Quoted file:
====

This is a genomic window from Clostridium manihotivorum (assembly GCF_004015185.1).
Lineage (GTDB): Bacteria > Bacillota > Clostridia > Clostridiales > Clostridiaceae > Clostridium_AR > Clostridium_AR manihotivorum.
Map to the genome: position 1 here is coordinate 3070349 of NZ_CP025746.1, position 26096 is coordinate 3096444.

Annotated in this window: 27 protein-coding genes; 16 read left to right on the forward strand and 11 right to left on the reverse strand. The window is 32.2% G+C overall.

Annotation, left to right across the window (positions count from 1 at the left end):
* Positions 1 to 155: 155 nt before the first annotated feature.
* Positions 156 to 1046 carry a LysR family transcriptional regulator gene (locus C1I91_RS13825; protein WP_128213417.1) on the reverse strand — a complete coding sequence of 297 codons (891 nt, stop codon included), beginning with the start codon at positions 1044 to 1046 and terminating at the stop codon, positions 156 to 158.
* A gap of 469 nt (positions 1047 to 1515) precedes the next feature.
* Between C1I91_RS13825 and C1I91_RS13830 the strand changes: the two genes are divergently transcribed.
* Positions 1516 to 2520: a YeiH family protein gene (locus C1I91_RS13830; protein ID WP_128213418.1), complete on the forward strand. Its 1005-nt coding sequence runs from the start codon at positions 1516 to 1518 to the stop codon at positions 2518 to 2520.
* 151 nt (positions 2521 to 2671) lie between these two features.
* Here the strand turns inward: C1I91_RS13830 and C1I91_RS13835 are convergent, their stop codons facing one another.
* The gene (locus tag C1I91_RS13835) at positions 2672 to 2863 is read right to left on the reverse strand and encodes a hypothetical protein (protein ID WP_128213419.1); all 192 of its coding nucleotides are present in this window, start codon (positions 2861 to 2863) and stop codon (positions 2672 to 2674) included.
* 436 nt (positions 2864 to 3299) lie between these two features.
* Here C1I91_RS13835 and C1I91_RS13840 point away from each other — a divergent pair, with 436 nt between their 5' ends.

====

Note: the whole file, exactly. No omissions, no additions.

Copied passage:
This is a genomic window from Clostridium manihotivorum (assembly GCF_004015185.1).
Lineage (GTDB): Bacteria > Bacillota > Clostridia > Clostridiales > Clostridiaceae > Clostridium_AR > Clostridium_AR manihotivorum.
Map to the genome: position 1 here is coordinate 3070349 of NZ_CP025746.1, position 26096 is coordinate 3096444.

Annotated in this window: 27 protein-coding genes; 16 read left to right on the forward strand and 11 right to left on the reverse strand. The window is 32.2% G+C overall.

Annotation, left to right across the window (positions count from 1 at the left end):
* Positions 1 to 155: 155 nt before the first annotated feature.
* Positions 156 to 1046 carry a LysR family transcriptional regulator gene (locus C1I91_RS13825; protein WP_128213417.1) on the reverse strand — a complete coding sequence of 297 codons (891 nt, stop codon included), beginning with the start codon at positions 1044 to 1046 and terminating at the stop codon, positions 156 to 158.
* A gap of 469 nt (positions 1047 to 1515) precedes the next feature.
* Between C1I91_RS13825 and C1I91_RS13830 the strand changes: the two genes are divergently transcribed.
* Positions 1516 to 2520: a YeiH family protein gene (locus C1I91_RS13830; protein ID WP_128213418.1), complete on the forward strand. Its 1005-nt coding sequence runs from the start codon at positions 1516 to 1518 to the stop codon at positions 2518 to 2520.
* 151 nt (positions 2521 to 2671) lie between these two features.
* Here the strand turns inward: C1I91_RS13830 and C1I91_RS13835 are convergent, their stop codons facing one another.
* The gene (locus tag C1I91_RS13835) at positions 2672 to 2863 is read right to left on the reverse strand and encodes a hypothetical protein (protein ID WP_128213419.1); all 192 of its coding nucleotides are present in this window, start codon (positions 2861 to 2863) and stop codon (positions 2672 to 2674) included.
* 436 nt (positions 2864 to 3299) lie between these two features.
* Here C1I91_RS13835 and C1I91_RS13840 point away from each other — a divergent pair, with 436 nt between their 5' ends.